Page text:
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FSA boss says contamination of more meats cannot be ruled out
‘It is not lost on retailers that they need to test significantly across this product range,’ Catherine Brown says
She admits she wouldn’t eat a Findus lasagne until it is tested further
Results on all ‘value’ beef products due back by Friday
By MARTIN ROBINSON
As traces of horseflesh continue to be found in more products claiming to be beef, supermarkets have now been told to start testing chicken, pork and other meats for contamination.
The head of the Food Standards Agency has demanded that once all processed beef meals have been analysed, retailers will have to look at their other products.
But despite the Government and the Chief Medical Officer maintaining yesterday that horse-contaminated meals are safe, FSA boss Catherine Brown has admitted she would not eat a Findus lasagne herself after tests revealed it contained up to 100 per cent horsemeat.
Concerns: There are worries that processed chicken or pork sold in supermarkets could also be mixed or injected with other meats, prompting the FSA to ask for more testing
Meanwhile, there are now growing concerns that chicken or pork may be minced with others to bulk it out.
Items like chicken breasts could also be injected with cheaper meats to make them bigger and more valuable, experts say
‘It is not lost on retailers that they need to test significantly across this product range, across wider meat-based product ranges,’ she told the Daily Telegraph.
‘At the moment we are getting them first to focus on “comminuted” [minced] beef, meat balls, spaghetti, beef burgers – but there is a real sense from industry that they are thinking about the wider food chain.’
Now Tesco admits its bolognese is made of horsemeat: Supermarket giant reveals ‘Everyday Value’ dish contained up to 100% horseflesh
It came as last night Tesco admitted the ‘minced beef’ in its frozen bolognese is up to 100 per cent horsemeat.
The value range ready-meal was made by Comigel, a French firm also linked to contaminated products at Findus and Aldi.
Horses slaughtered in Romania are thought to have been used by Comigel to make meals distributed across Britain and Europe, raising fears the problems are more widespread than first thought.
Concerns over the composition of other processed meats have increased as mafia gangs are suspected of orchestrating an ‘international criminal conspiracy’ worth millions of pounds by passing off horsemeat as beef.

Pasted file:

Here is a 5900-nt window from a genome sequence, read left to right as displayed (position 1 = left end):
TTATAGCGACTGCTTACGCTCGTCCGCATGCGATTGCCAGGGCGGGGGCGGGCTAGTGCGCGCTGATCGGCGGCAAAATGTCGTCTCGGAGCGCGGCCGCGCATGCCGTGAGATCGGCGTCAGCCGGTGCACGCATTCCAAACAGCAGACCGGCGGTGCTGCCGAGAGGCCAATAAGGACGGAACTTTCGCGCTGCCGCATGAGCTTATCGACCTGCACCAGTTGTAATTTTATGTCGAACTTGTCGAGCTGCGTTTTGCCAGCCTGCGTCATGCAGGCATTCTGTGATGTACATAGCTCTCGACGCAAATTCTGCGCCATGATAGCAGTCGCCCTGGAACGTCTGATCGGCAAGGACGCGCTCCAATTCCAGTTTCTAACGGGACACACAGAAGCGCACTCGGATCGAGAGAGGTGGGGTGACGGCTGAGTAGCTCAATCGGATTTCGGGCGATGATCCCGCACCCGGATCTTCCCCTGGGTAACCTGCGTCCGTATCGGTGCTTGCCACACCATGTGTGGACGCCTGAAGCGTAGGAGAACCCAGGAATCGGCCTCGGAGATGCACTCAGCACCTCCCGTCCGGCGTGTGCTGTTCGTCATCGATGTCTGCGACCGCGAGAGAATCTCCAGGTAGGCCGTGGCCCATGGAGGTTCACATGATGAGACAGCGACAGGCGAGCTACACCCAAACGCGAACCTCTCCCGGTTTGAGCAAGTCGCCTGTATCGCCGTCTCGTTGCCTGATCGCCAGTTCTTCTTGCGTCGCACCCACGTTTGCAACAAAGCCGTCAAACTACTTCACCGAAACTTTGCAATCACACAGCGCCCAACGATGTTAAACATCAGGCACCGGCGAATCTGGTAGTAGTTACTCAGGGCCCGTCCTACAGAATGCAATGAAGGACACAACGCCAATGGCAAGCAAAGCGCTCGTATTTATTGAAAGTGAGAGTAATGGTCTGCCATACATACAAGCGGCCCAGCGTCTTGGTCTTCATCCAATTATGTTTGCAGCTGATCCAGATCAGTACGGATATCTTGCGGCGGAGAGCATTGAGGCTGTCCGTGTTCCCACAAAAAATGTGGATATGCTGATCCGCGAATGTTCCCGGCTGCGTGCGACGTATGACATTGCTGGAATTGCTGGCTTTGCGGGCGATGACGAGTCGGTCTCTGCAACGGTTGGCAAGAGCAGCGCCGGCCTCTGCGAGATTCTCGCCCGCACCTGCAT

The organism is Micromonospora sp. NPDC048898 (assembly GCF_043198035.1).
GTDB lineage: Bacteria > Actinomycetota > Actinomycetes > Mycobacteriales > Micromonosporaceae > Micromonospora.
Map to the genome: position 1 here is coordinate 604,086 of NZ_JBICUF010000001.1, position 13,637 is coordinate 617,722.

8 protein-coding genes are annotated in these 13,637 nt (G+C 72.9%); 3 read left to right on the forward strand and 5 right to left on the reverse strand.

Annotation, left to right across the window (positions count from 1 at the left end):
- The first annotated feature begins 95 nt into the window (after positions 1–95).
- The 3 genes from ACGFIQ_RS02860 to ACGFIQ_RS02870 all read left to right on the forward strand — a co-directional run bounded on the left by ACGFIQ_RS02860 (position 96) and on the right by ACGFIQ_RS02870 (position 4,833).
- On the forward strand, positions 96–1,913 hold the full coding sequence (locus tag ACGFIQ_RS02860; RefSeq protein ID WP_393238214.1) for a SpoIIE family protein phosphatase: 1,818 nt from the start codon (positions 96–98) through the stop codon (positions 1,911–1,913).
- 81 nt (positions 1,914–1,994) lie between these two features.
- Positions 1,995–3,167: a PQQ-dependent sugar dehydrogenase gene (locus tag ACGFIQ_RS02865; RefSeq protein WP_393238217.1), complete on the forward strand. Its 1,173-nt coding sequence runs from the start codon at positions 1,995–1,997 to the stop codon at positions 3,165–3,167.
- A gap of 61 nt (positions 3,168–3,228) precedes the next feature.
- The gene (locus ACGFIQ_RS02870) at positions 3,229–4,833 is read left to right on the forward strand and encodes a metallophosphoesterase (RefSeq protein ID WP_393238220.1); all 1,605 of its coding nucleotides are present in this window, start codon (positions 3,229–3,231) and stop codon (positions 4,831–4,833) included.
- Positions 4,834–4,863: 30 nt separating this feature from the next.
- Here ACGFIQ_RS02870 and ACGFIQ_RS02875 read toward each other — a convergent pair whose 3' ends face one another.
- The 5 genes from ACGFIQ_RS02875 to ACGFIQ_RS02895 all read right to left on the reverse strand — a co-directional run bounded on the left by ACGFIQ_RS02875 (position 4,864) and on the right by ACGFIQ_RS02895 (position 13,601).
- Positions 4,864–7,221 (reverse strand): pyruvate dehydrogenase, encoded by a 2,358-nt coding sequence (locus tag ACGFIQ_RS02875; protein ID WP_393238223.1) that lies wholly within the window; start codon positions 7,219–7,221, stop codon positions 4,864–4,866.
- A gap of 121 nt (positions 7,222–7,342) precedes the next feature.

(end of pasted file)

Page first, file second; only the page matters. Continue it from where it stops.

Contaminated: The Everyday Value spaghetti bolognese has been found to be up to 100% horsemeat
Hidden: Findus confirmed on February 7 that the company’s beef lasagne contained horse meat and is awaiting further results to see if it also contains horse drug Bute
Mobsters from Italy and Poland are believed to be behind the illegal trade which has led to British consumers eating horse when they believed they were buying beef.
The gangs are said to intimidate vets and workers in slaughterhouses and food production plants into signing off cheap cuts of pork and horse as beef.
Under fire: Environment Minister Owen Paterson was yesterday accused of not getting a grip on the horse
Experts say there is no reason why the same scam would not apply to other products, which will unsettle various religious groups unable to eat pork or beef.
There have also been concerns that the horse meat used in burgers, lasagne and bolognese sold in the UK is contaminated with veterinary drugs, such as Bute.
Bute is banned from the human food chain because it can cause aplastic anaemia, which is a type of leukaemia.
There has been particular focus on the Findus lasagne range.
Despite maintaining that those who had eaten Bute-contaminated food, if it exists, was not ‘a huge cause for concern’, Miss Brown said: ‘I wouldn’t eat Findus products that we are awaiting the Bute tests on – but anything else is fine to eat.
‘If you were to discover you had eaten Bute there would not be cause to be hugely concerned. However we are absolutely clear that we don’t want to be putting it regularly into the food chain.’
All major supermarkets will have to publish test results for their processed beef ‘value’ products by Friday, but will then have to test higher-end luxury ranges ‘as soon as possible’, an FSA spokesman told MailOnline yesterday.
The Secretary of State for the Environment, Food and Rural Affairs, Owen Paterson, faced accusations that the Government has mishandled the crisis during a statement to MPs yesterday.
Ministers and the Food Standards Agency took three weeks before ordering comprehensive testing of processed beef products sold in the high street and served up in schools, hospitals, prisons and other public institutions.
Mr Paterson suggested the horse contamination was the result of an international criminal conspiracy and that police in Europe and the UK are involved in the investigation.
His Labour shadow, Mary Creagh, accused him and fellow ministers of incompetence and reported claims that up to 70,000 horses in Northern Ireland are unaccounted for and may have ended up on the dinner plates of unsuspecting families.
She added: ‘It is very convenient to blame the Poles and the Romanians but so far neither country have found any problems with their beef abattoirs.’
She said the lack of information from the Government had been a ‘disgrace’ and warned that the public’s confidence in the food chain was ‘sinking like a stone’.
Culled from – http://www.dailymail.co.uk/news/article-2277380/Horsemeat-scandal-Chicken-pork-tested-says-head-FSA.html#axzz2Kg6rFCnI